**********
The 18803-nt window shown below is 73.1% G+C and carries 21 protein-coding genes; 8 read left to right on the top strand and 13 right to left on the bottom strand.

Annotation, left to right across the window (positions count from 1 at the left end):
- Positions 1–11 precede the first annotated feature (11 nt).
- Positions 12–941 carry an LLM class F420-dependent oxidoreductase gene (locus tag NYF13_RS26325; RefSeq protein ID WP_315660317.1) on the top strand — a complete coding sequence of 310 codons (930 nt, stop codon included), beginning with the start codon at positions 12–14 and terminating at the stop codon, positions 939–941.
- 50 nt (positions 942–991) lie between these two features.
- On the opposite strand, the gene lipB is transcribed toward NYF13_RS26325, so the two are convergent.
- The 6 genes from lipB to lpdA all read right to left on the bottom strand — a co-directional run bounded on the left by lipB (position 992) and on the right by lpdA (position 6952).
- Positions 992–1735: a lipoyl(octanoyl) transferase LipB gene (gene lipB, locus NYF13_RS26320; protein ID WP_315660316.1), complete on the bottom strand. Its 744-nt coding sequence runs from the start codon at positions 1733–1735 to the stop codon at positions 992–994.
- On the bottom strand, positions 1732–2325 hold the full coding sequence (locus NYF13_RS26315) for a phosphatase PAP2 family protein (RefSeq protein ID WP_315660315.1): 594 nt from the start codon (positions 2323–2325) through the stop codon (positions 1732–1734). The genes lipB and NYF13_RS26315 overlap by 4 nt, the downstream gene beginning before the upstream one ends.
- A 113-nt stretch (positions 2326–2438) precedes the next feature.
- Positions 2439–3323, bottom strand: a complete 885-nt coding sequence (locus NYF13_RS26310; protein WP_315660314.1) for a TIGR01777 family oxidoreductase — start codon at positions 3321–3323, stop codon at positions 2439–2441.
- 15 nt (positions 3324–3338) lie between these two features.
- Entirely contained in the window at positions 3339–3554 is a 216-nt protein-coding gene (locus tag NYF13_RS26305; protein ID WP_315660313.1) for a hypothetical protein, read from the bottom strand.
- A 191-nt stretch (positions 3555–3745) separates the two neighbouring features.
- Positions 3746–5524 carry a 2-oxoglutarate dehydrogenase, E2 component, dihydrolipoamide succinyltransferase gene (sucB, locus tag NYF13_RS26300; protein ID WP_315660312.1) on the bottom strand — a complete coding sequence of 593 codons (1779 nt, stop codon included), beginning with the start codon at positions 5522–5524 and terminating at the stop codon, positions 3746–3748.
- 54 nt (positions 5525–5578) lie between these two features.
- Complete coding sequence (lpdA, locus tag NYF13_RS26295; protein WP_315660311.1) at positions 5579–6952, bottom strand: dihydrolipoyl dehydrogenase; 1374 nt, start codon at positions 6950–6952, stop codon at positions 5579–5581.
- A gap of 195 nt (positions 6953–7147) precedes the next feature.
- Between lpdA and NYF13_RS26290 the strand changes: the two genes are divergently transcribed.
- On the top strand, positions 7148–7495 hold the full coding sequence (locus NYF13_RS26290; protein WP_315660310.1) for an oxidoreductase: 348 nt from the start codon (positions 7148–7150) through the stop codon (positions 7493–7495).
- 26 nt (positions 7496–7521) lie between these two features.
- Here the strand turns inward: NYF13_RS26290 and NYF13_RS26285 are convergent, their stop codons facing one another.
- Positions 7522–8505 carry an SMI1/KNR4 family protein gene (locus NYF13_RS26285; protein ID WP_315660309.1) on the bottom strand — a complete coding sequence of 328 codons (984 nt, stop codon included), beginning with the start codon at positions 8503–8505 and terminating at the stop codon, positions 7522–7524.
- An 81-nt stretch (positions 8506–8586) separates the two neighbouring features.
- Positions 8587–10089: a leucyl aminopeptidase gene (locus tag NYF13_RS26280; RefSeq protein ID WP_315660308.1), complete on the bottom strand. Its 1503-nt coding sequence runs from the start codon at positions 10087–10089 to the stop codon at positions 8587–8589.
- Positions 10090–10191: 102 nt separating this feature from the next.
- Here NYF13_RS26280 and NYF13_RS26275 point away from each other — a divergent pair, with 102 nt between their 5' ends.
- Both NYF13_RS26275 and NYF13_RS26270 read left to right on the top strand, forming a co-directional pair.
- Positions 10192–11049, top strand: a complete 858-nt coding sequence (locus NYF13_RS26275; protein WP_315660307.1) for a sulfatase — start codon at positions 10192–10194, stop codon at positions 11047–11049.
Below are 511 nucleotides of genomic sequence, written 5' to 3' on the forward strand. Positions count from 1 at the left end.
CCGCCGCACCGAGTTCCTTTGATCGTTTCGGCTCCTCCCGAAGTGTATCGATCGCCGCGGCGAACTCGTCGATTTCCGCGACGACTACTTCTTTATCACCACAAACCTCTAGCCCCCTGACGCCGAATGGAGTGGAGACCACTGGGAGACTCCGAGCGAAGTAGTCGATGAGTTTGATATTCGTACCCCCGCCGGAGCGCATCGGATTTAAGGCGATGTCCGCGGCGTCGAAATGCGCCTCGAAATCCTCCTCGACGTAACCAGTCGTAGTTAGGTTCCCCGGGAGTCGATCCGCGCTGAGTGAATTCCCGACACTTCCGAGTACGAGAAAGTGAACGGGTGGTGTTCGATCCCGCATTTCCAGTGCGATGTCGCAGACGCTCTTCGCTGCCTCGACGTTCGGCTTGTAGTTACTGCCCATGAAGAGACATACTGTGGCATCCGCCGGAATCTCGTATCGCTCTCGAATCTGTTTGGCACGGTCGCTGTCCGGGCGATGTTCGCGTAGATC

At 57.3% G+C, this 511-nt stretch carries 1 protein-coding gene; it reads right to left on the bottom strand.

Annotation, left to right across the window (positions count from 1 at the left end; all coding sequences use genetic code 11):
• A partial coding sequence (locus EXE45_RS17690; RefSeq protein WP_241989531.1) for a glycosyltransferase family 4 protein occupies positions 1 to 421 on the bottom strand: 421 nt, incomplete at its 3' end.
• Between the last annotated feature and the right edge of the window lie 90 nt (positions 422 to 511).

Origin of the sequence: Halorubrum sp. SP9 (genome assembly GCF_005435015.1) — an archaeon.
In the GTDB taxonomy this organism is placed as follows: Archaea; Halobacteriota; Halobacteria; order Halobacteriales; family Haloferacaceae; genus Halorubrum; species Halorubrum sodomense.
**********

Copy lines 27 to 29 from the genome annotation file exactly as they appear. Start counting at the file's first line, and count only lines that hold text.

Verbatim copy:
- Here NYF13_RS26280 and NYF13_RS26275 point away from each other — a divergent pair, with 102 nt between their 5' ends.
- Both NYF13_RS26275 and NYF13_RS26270 read left to right on the top strand, forming a co-directional pair.
- Positions 10192–11049, top strand: a complete 858-nt coding sequence (locus NYF13_RS26275; protein WP_315660307.1) for a sulfatase — start codon at positions 10192–10194, stop codon at positions 11047–11049.